Is Particle Physics About to Rewrite the Standard Model? Not So Fast…

A new subatomic particle observation is leading some scientists to question the Standard Model. PASIEKA/Getty Images

"In light of the latest analysis on the decay of beauty mesons, the dawn of a new era, that of 'new physics,' may be approaching." So proclaimed a recent statement from Poland's Institute of Nuclear Physics.

Now, if you're not a particle physics buff, you might guess that a beauty meson, also known as a B meson, is some sort of exotic cosmetic treatment. Actually, though, it's a type of subatomic particle, and according to the Standard Model of particle physics — the 40-year-old theoretical framework that describes the fundamental interactions of various building blocks of matter and elementary forces — beauty mesons should decay at very specific angles and frequencies.


"It is extremely hard to come up with an entirely new framework."
John Campbell, Fermi National Accelerator Laboratory theoretical physicist

What researchers have discovered in recent years, though, is that beauty mesons don't seem to quite match up with predictions based on the Standard Model. The institute's press release, for example, calls attention to 2011 and 2012 data from the Large Hadron Collider, the facility along the French-Swiss border that is the world's largest and most powerful particle accelerator. A new method of analyzing the data, proposed by Polish physicist Marcin Chrząszcz, indicates that the beauty meson's angle of decay is different from what the Standard Model would indicate.

Chrząszcz emphasizes that in the world of physics, the new finding doesn't qualify as a "discovery," because the deviation isn't sufficiently large.

"This is what we call an observation," he clarifies in an email.

Even so, the discrepancy adds at least some momentum to the notion that the long-established Standard Model might need at least a little revision. While most ordinary people probably have never heard of it, the Standard Model explains the reality around us at the tiniest, most basic level. The theoretical framework describes how the basic building blocks of matter — the fundamental particles —are governed by forces such as electromagnetism.

The Standard Model "has successfully explained almost all experimental results and precisely predicted a wide variety of phenomena," says the website of CERN, the European physics research organization which operates the Large Hadron Collider. "Over time and through many experiments, the Standard Model has become established as a well-tested physics theory." (If you want more details, check out CERN's primer on the Standard Model.)

But while the Standard Model has been really useful to physicists, they've been aware for a while that it doesn't explain everything about the subatomic realm. As CERN notes, the theory only accounts for three of the four fundamental forces, by omitting the influence of gravity. It also doesn't explain phenomena such as the nature of dark matter, the mysterious mass that along with dark energy, makes up 96 percent of the universe. There's the question of how newly-discovered particles might fit into the theory. And finally, there's also the murkiness that remains around the Higgs boson, a particle that's an essential component of the Standard Model.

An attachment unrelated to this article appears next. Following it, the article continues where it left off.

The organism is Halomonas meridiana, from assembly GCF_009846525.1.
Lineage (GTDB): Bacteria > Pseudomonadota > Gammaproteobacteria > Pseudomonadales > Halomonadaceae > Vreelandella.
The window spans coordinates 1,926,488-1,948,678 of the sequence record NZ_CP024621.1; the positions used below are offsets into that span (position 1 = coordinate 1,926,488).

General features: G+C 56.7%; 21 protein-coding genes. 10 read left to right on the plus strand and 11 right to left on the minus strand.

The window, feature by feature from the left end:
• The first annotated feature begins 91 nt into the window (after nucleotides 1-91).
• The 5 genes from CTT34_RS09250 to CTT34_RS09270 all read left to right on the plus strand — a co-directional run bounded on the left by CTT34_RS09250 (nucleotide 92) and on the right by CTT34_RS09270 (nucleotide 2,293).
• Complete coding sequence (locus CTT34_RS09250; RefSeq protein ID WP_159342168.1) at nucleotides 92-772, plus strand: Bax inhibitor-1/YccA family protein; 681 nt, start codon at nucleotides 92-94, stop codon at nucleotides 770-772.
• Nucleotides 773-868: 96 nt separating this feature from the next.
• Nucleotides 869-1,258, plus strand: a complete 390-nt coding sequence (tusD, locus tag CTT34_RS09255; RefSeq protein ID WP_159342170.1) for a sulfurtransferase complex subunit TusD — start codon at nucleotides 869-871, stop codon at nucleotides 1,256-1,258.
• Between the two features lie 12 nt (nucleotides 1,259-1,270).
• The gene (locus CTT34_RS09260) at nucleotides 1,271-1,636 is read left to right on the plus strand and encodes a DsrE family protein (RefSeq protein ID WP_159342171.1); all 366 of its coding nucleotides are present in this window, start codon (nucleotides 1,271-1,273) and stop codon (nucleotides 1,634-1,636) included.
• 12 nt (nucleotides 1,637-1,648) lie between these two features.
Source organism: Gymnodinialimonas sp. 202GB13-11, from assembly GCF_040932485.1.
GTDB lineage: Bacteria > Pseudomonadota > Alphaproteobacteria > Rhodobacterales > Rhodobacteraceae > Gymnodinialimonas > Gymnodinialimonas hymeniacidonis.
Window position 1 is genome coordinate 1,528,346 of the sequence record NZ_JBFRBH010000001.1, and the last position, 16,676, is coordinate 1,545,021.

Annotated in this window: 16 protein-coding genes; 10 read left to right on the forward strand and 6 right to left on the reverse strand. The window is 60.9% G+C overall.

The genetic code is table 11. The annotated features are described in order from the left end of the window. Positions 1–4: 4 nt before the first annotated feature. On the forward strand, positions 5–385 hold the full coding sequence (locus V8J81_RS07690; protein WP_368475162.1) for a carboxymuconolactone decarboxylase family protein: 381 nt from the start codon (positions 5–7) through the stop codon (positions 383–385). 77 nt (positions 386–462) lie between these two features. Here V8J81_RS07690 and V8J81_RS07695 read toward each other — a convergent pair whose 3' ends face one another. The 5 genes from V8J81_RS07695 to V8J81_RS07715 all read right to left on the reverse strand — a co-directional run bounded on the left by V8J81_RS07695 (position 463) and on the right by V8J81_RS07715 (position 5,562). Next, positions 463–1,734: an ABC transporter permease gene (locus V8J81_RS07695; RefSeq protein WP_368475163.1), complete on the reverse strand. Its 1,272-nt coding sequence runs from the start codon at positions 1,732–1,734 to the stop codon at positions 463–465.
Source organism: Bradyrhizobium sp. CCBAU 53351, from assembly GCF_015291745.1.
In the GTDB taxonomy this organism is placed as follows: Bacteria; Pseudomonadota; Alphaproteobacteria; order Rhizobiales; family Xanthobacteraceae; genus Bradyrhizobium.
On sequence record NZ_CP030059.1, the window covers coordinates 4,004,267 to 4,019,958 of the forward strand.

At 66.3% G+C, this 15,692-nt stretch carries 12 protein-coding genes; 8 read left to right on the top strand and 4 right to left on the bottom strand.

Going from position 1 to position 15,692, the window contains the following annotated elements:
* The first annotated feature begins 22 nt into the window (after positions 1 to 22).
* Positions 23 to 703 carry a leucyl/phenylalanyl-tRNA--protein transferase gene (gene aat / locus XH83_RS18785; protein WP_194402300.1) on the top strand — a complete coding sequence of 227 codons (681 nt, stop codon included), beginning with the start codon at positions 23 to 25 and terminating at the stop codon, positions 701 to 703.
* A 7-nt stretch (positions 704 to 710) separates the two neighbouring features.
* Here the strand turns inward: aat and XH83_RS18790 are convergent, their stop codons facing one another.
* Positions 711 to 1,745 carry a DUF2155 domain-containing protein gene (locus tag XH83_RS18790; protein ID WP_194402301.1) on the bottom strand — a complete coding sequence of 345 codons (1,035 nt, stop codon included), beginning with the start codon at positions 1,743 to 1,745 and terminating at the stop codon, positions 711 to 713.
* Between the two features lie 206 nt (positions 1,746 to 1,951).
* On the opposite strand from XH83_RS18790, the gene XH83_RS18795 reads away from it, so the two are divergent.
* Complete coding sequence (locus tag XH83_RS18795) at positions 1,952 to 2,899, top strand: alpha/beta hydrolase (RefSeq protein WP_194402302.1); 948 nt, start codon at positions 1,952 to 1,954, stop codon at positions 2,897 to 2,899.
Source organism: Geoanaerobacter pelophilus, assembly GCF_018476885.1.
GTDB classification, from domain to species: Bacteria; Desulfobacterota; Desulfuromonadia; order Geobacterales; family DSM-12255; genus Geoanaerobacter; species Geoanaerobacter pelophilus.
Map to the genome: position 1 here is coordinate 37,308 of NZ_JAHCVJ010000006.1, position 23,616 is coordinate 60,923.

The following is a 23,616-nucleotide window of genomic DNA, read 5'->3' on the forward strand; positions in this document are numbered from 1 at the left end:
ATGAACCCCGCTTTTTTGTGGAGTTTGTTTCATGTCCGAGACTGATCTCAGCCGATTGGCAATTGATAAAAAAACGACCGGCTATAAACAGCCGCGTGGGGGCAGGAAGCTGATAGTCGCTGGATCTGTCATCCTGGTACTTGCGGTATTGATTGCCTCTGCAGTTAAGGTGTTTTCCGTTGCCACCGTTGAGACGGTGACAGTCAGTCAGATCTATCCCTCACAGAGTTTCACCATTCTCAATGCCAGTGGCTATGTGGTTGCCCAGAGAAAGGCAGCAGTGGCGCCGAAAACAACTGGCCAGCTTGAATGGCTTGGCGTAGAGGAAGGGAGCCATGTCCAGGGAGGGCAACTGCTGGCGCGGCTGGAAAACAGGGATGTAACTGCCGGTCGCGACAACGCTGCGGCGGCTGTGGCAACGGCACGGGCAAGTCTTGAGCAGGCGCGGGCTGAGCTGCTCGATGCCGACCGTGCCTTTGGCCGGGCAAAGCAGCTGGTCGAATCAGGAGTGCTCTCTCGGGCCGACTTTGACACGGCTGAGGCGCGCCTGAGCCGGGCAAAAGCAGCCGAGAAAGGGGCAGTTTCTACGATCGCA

In 2012, researchers using the Large Hadron Collider announced that they'd discovered a particle that seems to be the right one, but the case isn't quite closed yet. "This particle is consistent with the Higgs boson but it will take further work to determine whether or not it is the Higgs boson predicted by the Standard Model," CERN's website explains.

So does that all mean that it's time to throw out the Standard Model and start over? Not hardly. John Campbell, a theoretical physicist at Fermi National Accelerator Laboratory, the top U.S. particle physics laboratory, explained via email that scientists might just need to tinker with it a bit.

"Any alternative must account for a wealth of experimental observations that have been made over very many years," he says. "It is extremely hard to come up with an entirely new framework that explains all the observed phenomena in as successful a manner as the Standard Model."

Instead, he says, the best approach may be to add on "extensions" that describe new particles and the ways in which they interact with ones already in the Standard Model.

"There are many possible extensions," says Campbell, "but their number is greatly reduced by the requirement that they must not introduce effects that would be inconsistent with observations so far."

The most significant extension probably would be one that explains dark matter within the framework of the Standard Model. Such a discovery "would have a profound impact," he says, "not just in particle physics, but in cosmology as well. Suspecting the underlying theory of dark matter, we would be able to precisely compute its expected effects. For instance, we could better understand how we might be able to observe it directly, and also how its presence is imprinted on the cosmos."